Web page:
The Kansas City Southern Railway Company (KCS), the smallest of the large North American freight railroads, has 4,300 miles of track in ten states. It has retained the same name since 1900, a rarity among U.S. railroads. A predominantly north-south railroad in a world of east-west railroad systems, the KCS owns about 200 miles of track in western Arkansas along the border with Oklahoma. Arthur E. Stilwell was the visionary who saw the need for a railroad to link the major agricultural center of Kansas City to a port on the Gulf of Mexico. In 1887, he built the Kansas City Suburban Belt Railway. It was a success, and Stilwell subsequently built two railroads south of Kansas City to serve …

Kaplan, Philip Edwin

Philip Edwin Kaplan is a noted lawyer living in Little Rock (Pulaski County). As a nationally known attorney focusing on civil and human rights, he helped inmates in the Arkansas prison system fight unjust treatment. He also argued cases against the teaching of creationism in Arkansas’s public schools and in support of a professor who lost his job for being a communist. Philip Kaplan was born in Winthrop, Massachusetts, on January 4, 1938, and grew up in Lynn, Massachusetts, with his parents and one brother. He studied government at Harvard University and graduated in 1959. He graduated from the University of Michigan with an LLB degree in 1962. He was licensed by the Commonwealth of Massachusetts but soon relocated to …

Kaplan, Regina

Nurse, teacher, and healthcare innovator Regina Kaplan was the hospital administrator and director of the nursing school at the Leo N. Levi Memorial Hospital in Hot Springs (Garland County) for thirty-five years. She was active in national and community organizations, and has been called Arkansas’s “Lady with the Lamp.” Regina Kaplan was born on May 12, 1887, in Memphis, Tennessee, the third of five children of German immigrants Gershon Kaplan and Adella Hannah Traube Kaplan. Her father had been a school teacher in Germany. The family moved to Denver for her mother’s health. Unable to afford medical school to become a doctor, at age seventeen, Kaplan entered Denver’s Mercy Hospital Training School for Nursing. She graduated in 1908 at the …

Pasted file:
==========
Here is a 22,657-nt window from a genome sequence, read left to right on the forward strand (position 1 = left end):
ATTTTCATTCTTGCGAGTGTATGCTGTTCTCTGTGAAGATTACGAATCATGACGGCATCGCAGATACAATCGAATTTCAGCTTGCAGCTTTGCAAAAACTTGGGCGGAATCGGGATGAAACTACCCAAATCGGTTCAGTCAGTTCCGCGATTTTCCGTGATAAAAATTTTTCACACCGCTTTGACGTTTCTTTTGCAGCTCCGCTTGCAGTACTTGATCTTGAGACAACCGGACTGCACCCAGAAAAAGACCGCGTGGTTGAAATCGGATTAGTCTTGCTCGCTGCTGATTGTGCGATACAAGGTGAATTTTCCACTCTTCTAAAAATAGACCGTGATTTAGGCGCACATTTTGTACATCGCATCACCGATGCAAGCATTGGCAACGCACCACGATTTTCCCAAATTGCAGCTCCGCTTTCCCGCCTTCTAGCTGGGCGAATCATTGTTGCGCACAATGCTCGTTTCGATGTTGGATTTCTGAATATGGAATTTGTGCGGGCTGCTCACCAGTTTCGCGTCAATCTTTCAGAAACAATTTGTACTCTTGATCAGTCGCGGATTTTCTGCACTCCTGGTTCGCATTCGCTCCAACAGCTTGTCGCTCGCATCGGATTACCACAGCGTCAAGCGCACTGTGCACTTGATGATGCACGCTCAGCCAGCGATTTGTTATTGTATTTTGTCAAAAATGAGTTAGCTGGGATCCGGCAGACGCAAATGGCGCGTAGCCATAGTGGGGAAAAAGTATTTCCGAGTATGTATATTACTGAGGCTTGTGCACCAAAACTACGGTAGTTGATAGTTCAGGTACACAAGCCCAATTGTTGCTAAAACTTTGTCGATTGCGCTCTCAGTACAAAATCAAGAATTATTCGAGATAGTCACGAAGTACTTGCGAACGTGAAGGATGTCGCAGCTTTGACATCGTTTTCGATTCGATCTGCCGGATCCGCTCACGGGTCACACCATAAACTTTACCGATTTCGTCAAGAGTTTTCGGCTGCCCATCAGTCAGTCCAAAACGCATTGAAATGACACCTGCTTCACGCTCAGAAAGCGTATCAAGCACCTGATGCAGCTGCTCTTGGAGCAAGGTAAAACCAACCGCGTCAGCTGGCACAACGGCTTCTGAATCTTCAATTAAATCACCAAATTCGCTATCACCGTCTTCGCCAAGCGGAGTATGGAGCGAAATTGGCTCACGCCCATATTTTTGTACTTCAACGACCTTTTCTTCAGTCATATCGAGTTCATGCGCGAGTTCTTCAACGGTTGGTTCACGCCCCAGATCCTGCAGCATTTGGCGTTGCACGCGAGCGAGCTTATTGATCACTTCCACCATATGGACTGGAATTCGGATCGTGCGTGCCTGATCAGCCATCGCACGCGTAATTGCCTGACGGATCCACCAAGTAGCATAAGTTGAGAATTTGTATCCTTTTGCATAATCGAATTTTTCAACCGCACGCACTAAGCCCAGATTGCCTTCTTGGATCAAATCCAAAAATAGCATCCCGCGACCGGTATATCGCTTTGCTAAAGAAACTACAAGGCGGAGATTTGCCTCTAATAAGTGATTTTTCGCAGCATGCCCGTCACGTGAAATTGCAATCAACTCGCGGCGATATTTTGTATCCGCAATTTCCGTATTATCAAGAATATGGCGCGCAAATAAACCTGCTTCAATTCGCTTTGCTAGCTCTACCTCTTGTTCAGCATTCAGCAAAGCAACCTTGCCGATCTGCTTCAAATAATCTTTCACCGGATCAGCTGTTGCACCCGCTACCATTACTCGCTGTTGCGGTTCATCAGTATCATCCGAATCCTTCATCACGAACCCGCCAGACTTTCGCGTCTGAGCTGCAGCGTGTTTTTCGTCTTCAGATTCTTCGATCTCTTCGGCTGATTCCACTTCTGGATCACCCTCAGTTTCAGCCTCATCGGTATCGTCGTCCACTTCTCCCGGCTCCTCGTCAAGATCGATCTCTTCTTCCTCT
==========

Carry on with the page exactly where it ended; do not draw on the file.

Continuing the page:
Karlmark, Gloria Cecelia Ray

Gloria Cecelia Ray Karlmark made history as a member of the Little Rock Nine, the nine African-American students who desegregated Central High School in Little Rock (Pulaski County) in 1957. The world watched as they braved constant intimidation and threats from those who opposed desegregation of the formerly all-white high school. Gloria Ray was born on September 26, 1942, in Little Rock, one of the three children of Harvey C. and Julia Miller Ray. By the time Ray entered Central High, her father was retired from the U.S. Department of Agriculture, where he had founded the Arkansas Agricultural Extension Service for Negroes, and her mother was a sociologist working for the state of Arkansas. Ray was a fifteen-year-old student at …

Karst Topography

Karst topography refers to natural features produced on a land surface due to the chemical weathering or slow dissolving of limestone, dolostone, marble, or evaporite deposits such as halite and gypsum. The chemical weathering agent is slightly acidic groundwater that begins as rainwater. Rainwater becomes acidic by absorbing carbon dioxide to create carbonic acid as it falls through the atmosphere. It then passes through the soil horizon and, now acidic groundwater, moves through fractures (cracks) and open spaces within rocks. Solution occurs as carbonic acid in groundwater dissolves calcite, which is the principal mineral in limestone and marble and an important mineral in dolostone. Halite and gypsum are easily dissolved in water alone. The region in Arkansas most well known …

Kaskaskia

The Kaskaskia was a small steamboat used by Confederate forces on Arkansas waters until its 1863 capture by Union troops during the Little Rock Campaign. The Kaskaskia was a forty-nine-ton sidewheel steamboat built in 1859 at Cincinnati, Ohio, and initially operated on the Ohio River out of Evansville, Indiana. After the Civil War began, the vessel was employed by the Confederacy, and by the summer of 1863, it was serving as a troop transport and towboat on the White and Little Red rivers in Arkansas. Following the July 4, 1863, Battle of Helena, the Kaskaskia was sent to Clarendon (Monroe County) to remove supplies from there in the event that Federal forces moved against Little Rock (Pulaski County), and then …

Kastor, Deena

Deena Kastor is a long-distance runner who was named All-American at the University of Arkansas (UA) in Fayetteville (Washington County). She is an Olympic medalist for the marathon, holds American records in both the marathon and half-marathon, and is an eight-time national cross-country champion. She was named the top women’s marathoner in the world by Track and Field News magazine in 2006. Kastor is renowned for her courage after a freak mishap during the World Cross-Country Championships in 2000. Deena Michelle Drossin was born on February 14, 1973, in Waltham, Massachusetts, later moving to Agoura Hills, California. She began long-distance running at age thirteen, breaking the 3,000-meter national record and reigning as the two-time National Cross Country Champion in the …

Kate Hart